Behind the divorce party trend - New York News

Behind the divorce party trend

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PHOENIX -

It could be the newest way to spend alimony and the latest trend in party planning. Studies show more Americans are celebrating their divorces.

These so called "divorce parties" look a lot like bachelor or bachelorette parties, but instead of celebrating a relationship, people are celebrating the end of one.

A toast to 27-year-old Michelle Corrales. She is wearing a feather boa and a tiara.

This is no birthday party. No bachelorette party either. This celebration is for her divorce.

After being in a relationship for nine years, the newly single woman is letting her hair down at Final Round Bar in Tempe.

"It's time to be like ok, that was my life it's not anymore and I'm done," says Corrales.

The same crowd of friends and family who danced the night away at her wedding is now celebrating the end of her marriage.

"It was different to see. You were at the wedding and now you're not and then you're at the divorce party. We're still happy and having fun and trying to get her happy," says Jesse Feller, friend.

The divorce party is a growing trend amongst Americans and a flourishing business for retailers and party planners.

You can buy divorce party favors online like "pin the tail on the ex." Or divorce voodoo dolls -- even divorce party coasters.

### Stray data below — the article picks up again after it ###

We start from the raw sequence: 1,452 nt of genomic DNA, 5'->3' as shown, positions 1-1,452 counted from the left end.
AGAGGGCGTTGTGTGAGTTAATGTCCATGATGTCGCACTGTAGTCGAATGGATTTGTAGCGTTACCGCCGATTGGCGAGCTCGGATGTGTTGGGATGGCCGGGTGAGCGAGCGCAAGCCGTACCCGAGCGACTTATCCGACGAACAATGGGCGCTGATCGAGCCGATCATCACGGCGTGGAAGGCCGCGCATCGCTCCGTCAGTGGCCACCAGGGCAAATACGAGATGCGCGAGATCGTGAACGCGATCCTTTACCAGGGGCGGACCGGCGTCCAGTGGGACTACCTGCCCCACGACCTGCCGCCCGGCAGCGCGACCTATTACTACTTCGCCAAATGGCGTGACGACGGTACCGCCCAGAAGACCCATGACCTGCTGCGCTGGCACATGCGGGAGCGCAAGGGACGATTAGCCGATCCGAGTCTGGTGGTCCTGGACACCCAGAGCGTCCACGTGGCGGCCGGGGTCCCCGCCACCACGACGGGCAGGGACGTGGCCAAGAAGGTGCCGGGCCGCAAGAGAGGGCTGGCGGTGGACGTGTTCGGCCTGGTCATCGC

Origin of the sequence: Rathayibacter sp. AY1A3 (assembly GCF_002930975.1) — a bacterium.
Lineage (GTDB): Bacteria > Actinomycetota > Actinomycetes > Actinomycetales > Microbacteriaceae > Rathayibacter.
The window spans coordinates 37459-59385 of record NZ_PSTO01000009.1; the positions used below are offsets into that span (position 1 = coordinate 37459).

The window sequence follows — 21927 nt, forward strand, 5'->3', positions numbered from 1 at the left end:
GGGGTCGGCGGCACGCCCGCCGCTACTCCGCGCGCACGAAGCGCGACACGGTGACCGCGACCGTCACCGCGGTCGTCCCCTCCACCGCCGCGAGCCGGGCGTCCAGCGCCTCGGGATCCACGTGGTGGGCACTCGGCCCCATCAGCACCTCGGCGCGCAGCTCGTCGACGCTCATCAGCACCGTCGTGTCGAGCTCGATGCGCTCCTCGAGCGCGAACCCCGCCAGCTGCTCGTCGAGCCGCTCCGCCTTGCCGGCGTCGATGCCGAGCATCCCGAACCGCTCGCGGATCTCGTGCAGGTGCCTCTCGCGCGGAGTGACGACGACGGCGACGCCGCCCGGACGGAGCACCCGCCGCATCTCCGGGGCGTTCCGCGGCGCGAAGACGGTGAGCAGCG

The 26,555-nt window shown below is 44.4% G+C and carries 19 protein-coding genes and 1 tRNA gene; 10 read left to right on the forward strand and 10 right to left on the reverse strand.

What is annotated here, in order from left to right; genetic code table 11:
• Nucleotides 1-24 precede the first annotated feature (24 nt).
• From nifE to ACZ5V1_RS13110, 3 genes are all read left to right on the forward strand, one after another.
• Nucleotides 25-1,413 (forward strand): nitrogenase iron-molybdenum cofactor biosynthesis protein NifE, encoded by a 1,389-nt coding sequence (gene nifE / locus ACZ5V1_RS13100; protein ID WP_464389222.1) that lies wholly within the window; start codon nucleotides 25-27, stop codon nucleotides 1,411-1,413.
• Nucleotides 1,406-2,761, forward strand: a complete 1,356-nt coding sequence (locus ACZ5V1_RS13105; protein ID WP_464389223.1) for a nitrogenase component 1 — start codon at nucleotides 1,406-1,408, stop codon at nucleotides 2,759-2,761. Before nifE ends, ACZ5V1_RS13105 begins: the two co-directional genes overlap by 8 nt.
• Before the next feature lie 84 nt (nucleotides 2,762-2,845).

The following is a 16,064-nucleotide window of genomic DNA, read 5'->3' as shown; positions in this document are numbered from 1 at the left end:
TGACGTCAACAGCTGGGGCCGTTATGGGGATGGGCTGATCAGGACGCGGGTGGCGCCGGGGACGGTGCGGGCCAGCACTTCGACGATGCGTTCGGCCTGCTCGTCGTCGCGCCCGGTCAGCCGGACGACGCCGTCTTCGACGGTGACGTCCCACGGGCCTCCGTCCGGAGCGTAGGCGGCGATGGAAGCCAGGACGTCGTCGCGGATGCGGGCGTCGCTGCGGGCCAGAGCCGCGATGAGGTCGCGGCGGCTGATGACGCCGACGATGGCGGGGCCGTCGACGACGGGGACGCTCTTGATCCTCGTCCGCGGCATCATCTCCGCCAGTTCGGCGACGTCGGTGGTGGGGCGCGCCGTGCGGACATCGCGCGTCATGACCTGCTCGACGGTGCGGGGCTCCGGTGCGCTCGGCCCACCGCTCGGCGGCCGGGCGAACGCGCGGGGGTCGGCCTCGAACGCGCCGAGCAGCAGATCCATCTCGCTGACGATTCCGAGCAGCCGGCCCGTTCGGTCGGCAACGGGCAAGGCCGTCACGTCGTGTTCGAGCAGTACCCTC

The divorce party industry is reportedly up 30 percent in the last few years. These freedom parties are a fusion of bachelor or bachelorette parties.

Restaurant owner Steve Nash celebrated his divorce by going to a strip club -- the same place he celebrated his bachelor party two decades ago.

"It was so long ago, we're all a little bit grayer, a little bit heavier, but here we are doing the same thing again," says Nash.

After his divorce, the Rocket Burger owner had an opportunity to reconnect with old friends.

"You realize you lost a connection with a lot of people, friends and family. And everybody came together. I had a nice dinner with my parents and sisters and when my buddies and I got together we kicked loose a little bit."

"This new thing I've noticed -- reverse bachelorette, bachelor parties," says divorce attorney Kaine Fisher.

The parties usually happen shortly after a judge signs the divorce decree.

"I will get a call back from the client after telling them they are officially divorced and I'll get an invite to one of those parties at night. They're not wasting much time," says Fisher.

But before the celebration -- people have to get through heartache. Nash and Corrales say the end of their marriage was a miserable time.

"You're with someone for so long and it doesn't work for whatever reason and it's mostly sadness," says Corrales.

Critics say divorce parties demonstrate a growing acceptance of divorce in society: a party is morally questionable. But to others, it is a way of coping with the pain and gaining closure.

"Fill my life with something else. Take bad stuff off my mind. It was really good. It was helpful," says Nash.

"I've had time, I've moved on and I'm ready for the new start in my life," says Corrales.

It's starting right now with round two.

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